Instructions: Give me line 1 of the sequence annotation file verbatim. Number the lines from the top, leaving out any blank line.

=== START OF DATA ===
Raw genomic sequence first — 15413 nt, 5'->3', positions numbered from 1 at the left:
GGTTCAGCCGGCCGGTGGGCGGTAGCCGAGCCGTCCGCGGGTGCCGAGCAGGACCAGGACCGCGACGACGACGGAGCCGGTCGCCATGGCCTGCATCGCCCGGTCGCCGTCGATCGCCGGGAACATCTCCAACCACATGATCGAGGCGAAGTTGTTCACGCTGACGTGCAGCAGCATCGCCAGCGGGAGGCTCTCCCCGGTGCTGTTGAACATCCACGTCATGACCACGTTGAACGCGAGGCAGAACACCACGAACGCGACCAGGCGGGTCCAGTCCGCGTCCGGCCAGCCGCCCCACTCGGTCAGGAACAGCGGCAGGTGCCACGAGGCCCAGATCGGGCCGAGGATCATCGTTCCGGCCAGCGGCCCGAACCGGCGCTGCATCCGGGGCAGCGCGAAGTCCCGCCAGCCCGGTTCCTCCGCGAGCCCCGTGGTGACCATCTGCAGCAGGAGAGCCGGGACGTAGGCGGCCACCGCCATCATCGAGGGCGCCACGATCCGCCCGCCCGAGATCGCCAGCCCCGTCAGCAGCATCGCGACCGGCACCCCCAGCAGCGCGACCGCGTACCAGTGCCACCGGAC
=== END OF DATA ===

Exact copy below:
Raw genomic sequence first — 15413 nt, 5'->3', positions numbered from 1 at the left: